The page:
What does it say about society when a group of adults could stand to take a lesson in humanity from a class of preschoolers?

robertreich:

Voting in Mississippi, 2014 and 1964

Mississippi used its new voter-identification law for the first time Tuesday — requiring voters to show a driver’s license or other government-issued photo ID at the polls.

The official reason given for the new law is alleged voter fraud, although the state hasn’t been able to provide any evidence that voter fraud is a problem.

The real reason for the law is to suppress the votes of the poor, especially African-Americans, some of whom won’t be able to afford the cost of a photo ID.

It’s a tragic irony that this law became effective almost exactly fifty years after three young civil rights workers — Michael Schwerner, James Chaney, and Andrew Goodman – were tortured and murdered in Mississippi for trying to register African-Americans to vote.

They were killed outside Philadelphia, Mississippi, by a band of thugs that included the sheriff of Neshoba County. The state was deeply implicated: The Mississippi State Sovereignty Commission had kept track of the three after they entered the state, and had passed on detailed information about them to the sheriff. 

A year after the murders, Congress passed the Voting Rights Act of 1965. It was a direct response to the intransigence of Mississippi and other states with histories of racial discrimination, requiring them to get federal approval for any changes in their voting requirements — such as Mississippi’s new voter ID law.

But last June the Supreme Court’s five Republican appointees decided federal oversight was outmoded and unconstitutional, and that Congress had to set a new formula for deciding which states required federal review of voting law changes — thereby clearing the way for Mississippi’s new voter ID law.

Obviously, Congress hasn’t come up with a new formula because it’s  gridlocked, and Republicans don’t want any federal review of state voting laws. 

I knew Michael Schwerner. He was a kind and generous young man. And he meant a lot to me when I was growing up.

Now, fifty years after his brutal death and the deaths of his co-workers James Chaney and Andrew Goodman – fifty years after Freedom Summer — the state of Mississippi and the United States Supreme Court have turned back the clock.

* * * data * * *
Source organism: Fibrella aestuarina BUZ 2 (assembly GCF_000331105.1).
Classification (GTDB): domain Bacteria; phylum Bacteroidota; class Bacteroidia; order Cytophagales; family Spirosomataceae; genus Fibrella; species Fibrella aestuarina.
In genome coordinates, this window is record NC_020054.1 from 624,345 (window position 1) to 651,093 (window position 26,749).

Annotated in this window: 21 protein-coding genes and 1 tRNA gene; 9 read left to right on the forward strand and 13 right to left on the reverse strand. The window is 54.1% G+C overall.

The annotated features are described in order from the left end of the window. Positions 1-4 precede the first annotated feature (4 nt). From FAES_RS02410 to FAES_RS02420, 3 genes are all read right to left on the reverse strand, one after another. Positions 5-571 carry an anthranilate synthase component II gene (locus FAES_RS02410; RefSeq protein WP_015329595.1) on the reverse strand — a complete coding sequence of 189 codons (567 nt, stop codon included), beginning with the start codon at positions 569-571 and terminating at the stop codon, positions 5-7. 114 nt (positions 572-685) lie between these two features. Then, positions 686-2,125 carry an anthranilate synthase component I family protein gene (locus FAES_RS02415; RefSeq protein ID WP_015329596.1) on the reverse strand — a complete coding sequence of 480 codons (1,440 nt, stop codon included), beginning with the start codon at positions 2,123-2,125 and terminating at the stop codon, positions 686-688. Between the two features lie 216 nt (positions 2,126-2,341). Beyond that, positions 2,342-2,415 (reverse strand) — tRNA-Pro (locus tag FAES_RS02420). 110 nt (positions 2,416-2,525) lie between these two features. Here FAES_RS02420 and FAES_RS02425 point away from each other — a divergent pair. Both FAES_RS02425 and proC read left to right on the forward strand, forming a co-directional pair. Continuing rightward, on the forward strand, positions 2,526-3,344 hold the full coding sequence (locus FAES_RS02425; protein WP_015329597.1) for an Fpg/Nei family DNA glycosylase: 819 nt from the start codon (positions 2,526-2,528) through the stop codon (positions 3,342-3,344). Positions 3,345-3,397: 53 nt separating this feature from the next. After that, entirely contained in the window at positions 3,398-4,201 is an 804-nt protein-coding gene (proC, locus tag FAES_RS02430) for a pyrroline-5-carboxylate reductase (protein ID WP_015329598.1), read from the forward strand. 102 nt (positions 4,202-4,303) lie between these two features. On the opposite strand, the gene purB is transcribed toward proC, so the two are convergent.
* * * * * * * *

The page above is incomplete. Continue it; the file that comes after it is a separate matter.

Please urge your senators and representatives to pass a federal law that restores the Voting Rights Act, so Mississippi and other states with histories of repeated violations of voting rights cannot undo what Chaney, Goodman, Schwerner, and thousands of other brave Americans fought to achieve – equal voting rights. 

juliaccarpenter:

washingtonpost:

This is what “pushy” and “bossy” really mean (cartoons by the inimitable Ann Telnaes)

My favorite Ann Telnaes cartoon so far this year.

juliaccarpenter:

washingtonpost:

This is what “pushy” and “bossy” really mean (cartoons by the inimitable Ann Telnaes)

My favorite Ann Telnaes cartoon so far this year.

Don’t underestimate how much antagonism there is toward women and how many people wish we could turn the clock back. One of the things people always say to you if you get upset is, don’t take it personally, but listen hard to what’s going on and, please, I beg you, take it personally.

Nora Ephron in 1996 perfectly captures why women today take Jill Abramson’s firing so personally. 

Read it. 

(via think-progress)
For young women just starting out in journalism today, it is perilously easy to fall into the trap of writing only about so-called women’s issues. … This week in particular, in the wake of Jill Abramson’s firing by the Times, is a good moment for women journalists to remember Nellie Bly, a flawed but still effective model who wrote about what she wanted instead of arming herself with the hammer she acquired in her youth and spending the rest of her career searching for nails.
Alice Gregory on the late-nineteenth-century newspaper reporter: http://nyr.kr/1k5PAcV (via newyorker)